Breaking Out of My Own House

I cannot remember for sure the discussion context from which this thought originated the other day, but I do know I was in our Marriage and Family class. All I remember are two points that formulated my thoughts:

  1. My teacher, for some reason, used a child playing with Legos as an analogy of some sort.
  2. My teacher, in class, was teaching us that children who are not shown love become very deprived as adults, even thinking very low of themselves and always wondering if they are good for anything. This is why they search for fulfillment in many places that ultimately don’t fulfill their needs.

These thoughts, for whatever reason, led me to think about an adult, sitting on the floor, building a wall with Legos. Then, I imagined them building another wall, branching off of this first wall. Then I pictured a third, and then a fourth. I even imagined these walls being built up past the adult’s head. Picturing the adult stand up, I imagined the walls being built higher and higher.

Here’s the mind-bender: As I considered the adult who was now completely walled in, my thoughts went to the roof of this structure. Do people complete the roof on the walls they construct to hide themselves? Then I wondered, “If they do, it may be possible to a certain point, but ultimately, someone else would have to place the last piece on top, from the outside.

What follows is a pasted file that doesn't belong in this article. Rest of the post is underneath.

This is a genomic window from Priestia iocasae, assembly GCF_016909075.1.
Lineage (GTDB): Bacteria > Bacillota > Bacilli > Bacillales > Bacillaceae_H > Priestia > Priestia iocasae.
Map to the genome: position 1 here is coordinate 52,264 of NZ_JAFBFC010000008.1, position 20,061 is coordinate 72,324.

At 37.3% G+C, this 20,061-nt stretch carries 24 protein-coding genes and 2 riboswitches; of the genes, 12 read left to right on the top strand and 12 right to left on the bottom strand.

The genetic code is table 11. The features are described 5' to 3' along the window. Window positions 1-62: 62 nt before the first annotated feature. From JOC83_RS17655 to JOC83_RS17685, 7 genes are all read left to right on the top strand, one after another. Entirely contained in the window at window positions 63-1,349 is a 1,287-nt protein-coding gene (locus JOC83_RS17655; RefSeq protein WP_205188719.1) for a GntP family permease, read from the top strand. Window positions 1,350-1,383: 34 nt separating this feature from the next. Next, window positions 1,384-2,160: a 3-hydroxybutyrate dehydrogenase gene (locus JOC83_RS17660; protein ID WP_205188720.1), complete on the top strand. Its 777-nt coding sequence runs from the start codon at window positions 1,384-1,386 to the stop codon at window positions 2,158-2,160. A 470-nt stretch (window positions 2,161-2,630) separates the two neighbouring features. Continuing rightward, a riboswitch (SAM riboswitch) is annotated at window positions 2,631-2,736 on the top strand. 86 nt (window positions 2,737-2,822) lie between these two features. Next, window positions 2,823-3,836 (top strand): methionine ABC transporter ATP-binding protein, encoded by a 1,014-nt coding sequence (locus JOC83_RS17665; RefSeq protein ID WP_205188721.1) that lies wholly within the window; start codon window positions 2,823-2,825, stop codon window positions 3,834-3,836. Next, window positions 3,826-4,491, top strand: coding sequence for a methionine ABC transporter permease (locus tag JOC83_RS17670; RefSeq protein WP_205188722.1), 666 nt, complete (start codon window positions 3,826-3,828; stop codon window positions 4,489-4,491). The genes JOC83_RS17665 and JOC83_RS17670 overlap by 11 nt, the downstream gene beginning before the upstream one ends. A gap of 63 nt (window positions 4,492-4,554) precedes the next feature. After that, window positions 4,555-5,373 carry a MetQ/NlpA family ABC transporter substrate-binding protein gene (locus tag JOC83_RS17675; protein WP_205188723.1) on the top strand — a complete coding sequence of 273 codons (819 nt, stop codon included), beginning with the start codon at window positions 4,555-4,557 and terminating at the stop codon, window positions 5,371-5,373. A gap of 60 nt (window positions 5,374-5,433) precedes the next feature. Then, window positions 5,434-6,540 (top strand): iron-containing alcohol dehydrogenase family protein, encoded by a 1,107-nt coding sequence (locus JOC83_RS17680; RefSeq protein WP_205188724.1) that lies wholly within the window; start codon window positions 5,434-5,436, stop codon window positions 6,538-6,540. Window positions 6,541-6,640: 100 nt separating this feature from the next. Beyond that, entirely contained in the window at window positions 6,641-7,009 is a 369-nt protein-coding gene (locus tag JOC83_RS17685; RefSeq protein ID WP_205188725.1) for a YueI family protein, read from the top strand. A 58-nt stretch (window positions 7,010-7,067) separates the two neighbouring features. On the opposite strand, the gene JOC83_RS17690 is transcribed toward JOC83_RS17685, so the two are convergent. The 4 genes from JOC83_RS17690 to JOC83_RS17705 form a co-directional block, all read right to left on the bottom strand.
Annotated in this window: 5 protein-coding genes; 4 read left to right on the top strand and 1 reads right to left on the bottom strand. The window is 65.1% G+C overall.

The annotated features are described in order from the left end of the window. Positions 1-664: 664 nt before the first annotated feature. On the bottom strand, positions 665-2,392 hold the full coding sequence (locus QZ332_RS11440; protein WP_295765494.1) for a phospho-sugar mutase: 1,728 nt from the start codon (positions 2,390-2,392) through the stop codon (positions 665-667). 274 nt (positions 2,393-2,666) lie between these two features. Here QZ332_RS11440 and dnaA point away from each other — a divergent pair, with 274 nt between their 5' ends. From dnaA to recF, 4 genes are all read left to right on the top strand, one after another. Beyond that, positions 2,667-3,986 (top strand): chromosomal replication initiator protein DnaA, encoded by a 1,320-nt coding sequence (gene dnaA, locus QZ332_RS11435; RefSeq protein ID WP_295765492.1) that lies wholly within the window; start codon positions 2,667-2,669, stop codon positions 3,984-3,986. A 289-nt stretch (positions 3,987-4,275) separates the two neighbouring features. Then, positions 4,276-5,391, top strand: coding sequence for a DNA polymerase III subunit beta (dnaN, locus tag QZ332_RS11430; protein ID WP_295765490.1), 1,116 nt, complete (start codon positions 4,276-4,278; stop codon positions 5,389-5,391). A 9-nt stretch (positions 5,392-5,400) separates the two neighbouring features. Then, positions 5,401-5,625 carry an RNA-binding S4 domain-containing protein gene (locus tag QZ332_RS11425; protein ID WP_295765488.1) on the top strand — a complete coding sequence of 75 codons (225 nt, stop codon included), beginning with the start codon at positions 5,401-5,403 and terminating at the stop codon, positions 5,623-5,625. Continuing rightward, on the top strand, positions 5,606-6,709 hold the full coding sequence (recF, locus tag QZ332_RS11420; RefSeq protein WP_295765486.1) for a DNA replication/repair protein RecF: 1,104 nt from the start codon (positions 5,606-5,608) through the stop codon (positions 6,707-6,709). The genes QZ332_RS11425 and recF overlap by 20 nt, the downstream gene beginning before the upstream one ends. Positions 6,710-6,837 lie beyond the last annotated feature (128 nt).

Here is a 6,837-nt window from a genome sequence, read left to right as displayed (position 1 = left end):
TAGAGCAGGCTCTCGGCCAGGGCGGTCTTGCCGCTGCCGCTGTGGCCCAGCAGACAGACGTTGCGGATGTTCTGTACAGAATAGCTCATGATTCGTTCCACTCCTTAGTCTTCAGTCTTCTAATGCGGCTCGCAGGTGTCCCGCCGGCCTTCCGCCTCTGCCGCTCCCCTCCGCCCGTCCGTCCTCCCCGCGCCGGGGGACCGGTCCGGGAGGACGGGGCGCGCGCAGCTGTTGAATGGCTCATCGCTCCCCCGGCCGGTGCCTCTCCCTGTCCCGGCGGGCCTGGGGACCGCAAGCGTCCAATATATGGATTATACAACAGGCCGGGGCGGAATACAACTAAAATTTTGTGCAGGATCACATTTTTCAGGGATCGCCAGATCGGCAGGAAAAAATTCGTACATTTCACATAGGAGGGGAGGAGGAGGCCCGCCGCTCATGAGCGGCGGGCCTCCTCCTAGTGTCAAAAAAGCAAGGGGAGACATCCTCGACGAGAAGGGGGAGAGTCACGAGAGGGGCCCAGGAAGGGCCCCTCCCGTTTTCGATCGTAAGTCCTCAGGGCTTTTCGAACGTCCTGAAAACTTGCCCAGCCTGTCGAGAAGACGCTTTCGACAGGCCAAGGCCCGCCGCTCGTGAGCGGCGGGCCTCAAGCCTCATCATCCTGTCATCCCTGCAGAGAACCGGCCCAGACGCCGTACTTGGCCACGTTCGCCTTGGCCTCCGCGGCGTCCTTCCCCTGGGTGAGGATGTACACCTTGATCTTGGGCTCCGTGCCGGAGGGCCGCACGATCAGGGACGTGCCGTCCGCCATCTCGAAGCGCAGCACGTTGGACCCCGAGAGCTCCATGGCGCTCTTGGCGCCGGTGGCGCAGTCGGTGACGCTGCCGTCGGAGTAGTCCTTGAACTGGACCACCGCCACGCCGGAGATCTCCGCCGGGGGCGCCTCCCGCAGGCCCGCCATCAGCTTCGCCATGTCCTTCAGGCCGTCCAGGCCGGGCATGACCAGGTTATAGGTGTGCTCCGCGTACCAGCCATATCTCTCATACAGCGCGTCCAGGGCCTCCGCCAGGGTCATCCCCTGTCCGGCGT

Then I thought, “Why not save yourself the trouble, and immediately go to someone who could help you get out of your self-constructed emotional shelters? I can’t imagine a person who was more willing to place the last piece on your roof than they were willing to help you break out of your enclosure.”

“Come to Me, all who are weary and heavy-laden, and I will give you rest. Take my yoke upon you, and learn from Me, for I am gentle and humble in heart; and you shall find rest for your souls. For My yoke is easy, and My load is light” (Matthew 11:28-30).

Consider this simple switch: Let Jesus help you break out of your enclosure. Be free.

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